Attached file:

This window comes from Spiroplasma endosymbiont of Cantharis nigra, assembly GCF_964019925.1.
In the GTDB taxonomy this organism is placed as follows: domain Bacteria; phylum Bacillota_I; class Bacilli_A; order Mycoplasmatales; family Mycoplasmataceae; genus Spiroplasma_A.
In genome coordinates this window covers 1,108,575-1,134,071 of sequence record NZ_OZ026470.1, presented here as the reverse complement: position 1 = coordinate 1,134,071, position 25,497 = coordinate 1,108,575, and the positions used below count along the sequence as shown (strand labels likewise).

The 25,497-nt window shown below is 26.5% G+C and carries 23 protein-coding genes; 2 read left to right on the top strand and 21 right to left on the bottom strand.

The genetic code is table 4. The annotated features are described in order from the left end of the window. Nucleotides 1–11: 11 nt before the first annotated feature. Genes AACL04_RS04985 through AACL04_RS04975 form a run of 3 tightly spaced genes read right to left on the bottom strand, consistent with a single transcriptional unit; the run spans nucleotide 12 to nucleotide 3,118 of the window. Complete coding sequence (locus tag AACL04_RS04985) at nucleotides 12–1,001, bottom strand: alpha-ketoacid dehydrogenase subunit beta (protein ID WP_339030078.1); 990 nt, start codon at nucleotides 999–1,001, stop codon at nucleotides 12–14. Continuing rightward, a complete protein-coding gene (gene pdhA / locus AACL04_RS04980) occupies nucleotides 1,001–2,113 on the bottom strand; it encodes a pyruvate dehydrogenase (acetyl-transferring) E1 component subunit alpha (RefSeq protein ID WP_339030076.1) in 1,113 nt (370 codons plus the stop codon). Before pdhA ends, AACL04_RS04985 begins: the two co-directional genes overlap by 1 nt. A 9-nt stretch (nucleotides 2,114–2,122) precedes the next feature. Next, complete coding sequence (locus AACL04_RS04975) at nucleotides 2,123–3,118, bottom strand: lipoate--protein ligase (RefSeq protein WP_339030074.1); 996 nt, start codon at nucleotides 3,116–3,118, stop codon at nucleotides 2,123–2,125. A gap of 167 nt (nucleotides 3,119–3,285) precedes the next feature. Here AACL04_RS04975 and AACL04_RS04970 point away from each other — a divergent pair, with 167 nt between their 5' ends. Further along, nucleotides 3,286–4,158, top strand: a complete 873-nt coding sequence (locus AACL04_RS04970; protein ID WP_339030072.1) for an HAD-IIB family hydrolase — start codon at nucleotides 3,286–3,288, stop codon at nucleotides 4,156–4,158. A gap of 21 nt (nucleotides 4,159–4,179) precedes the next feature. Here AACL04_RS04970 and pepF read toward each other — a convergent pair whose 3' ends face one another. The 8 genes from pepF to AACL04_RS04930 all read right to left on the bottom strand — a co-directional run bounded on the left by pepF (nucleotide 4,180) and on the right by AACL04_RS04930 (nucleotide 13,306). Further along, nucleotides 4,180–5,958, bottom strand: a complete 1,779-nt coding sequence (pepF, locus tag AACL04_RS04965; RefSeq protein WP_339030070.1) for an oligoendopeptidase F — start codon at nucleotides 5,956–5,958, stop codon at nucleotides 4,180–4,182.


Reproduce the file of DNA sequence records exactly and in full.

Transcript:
This window comes from Spiroplasma endosymbiont of Cantharis nigra, assembly GCF_964019925.1.
In the GTDB taxonomy this organism is placed as follows: domain Bacteria; phylum Bacillota_I; class Bacilli_A; order Mycoplasmatales; family Mycoplasmataceae; genus Spiroplasma_A.
In genome coordinates this window covers 1,108,575-1,134,071 of sequence record NZ_OZ026470.1, presented here as the reverse complement: position 1 = coordinate 1,134,071, position 25,497 = coordinate 1,108,575, and the positions used below count along the sequence as shown (strand labels likewise).

The 25,497-nt window shown below is 26.5% G+C and carries 23 protein-coding genes; 2 read left to right on the top strand and 21 right to left on the bottom strand.

The genetic code is table 4. The annotated features are described in order from the left end of the window. Nucleotides 1–11: 11 nt before the first annotated feature. Genes AACL04_RS04985 through AACL04_RS04975 form a run of 3 tightly spaced genes read right to left on the bottom strand, consistent with a single transcriptional unit; the run spans nucleotide 12 to nucleotide 3,118 of the window. Complete coding sequence (locus tag AACL04_RS04985) at nucleotides 12–1,001, bottom strand: alpha-ketoacid dehydrogenase subunit beta (protein ID WP_339030078.1); 990 nt, start codon at nucleotides 999–1,001, stop codon at nucleotides 12–14. Continuing rightward, a complete protein-coding gene (gene pdhA / locus AACL04_RS04980) occupies nucleotides 1,001–2,113 on the bottom strand; it encodes a pyruvate dehydrogenase (acetyl-transferring) E1 component subunit alpha (RefSeq protein ID WP_339030076.1) in 1,113 nt (370 codons plus the stop codon). Before pdhA ends, AACL04_RS04985 begins: the two co-directional genes overlap by 1 nt. A 9-nt stretch (nucleotides 2,114–2,122) precedes the next feature. Next, complete coding sequence (locus AACL04_RS04975) at nucleotides 2,123–3,118, bottom strand: lipoate--protein ligase (RefSeq protein WP_339030074.1); 996 nt, start codon at nucleotides 3,116–3,118, stop codon at nucleotides 2,123–2,125. A gap of 167 nt (nucleotides 3,119–3,285) precedes the next feature. Here AACL04_RS04975 and AACL04_RS04970 point away from each other — a divergent pair, with 167 nt between their 5' ends. Further along, nucleotides 3,286–4,158, top strand: a complete 873-nt coding sequence (locus AACL04_RS04970; protein ID WP_339030072.1) for an HAD-IIB family hydrolase — start codon at nucleotides 3,286–3,288, stop codon at nucleotides 4,156–4,158. A gap of 21 nt (nucleotides 4,159–4,179) precedes the next feature. Here AACL04_RS04970 and pepF read toward each other — a convergent pair whose 3' ends face one another. The 8 genes from pepF to AACL04_RS04930 all read right to left on the bottom strand — a co-directional run bounded on the left by pepF (nucleotide 4,180) and on the right by AACL04_RS04930 (nucleotide 13,306). Further along, nucleotides 4,180–5,958, bottom strand: a complete 1,779-nt coding sequence (pepF, locus tag AACL04_RS04965; RefSeq protein WP_339030070.1) for an oligoendopeptidase F — start codon at nucleotides 5,956–5,958, stop codon at nucleotides 4,180–4,182.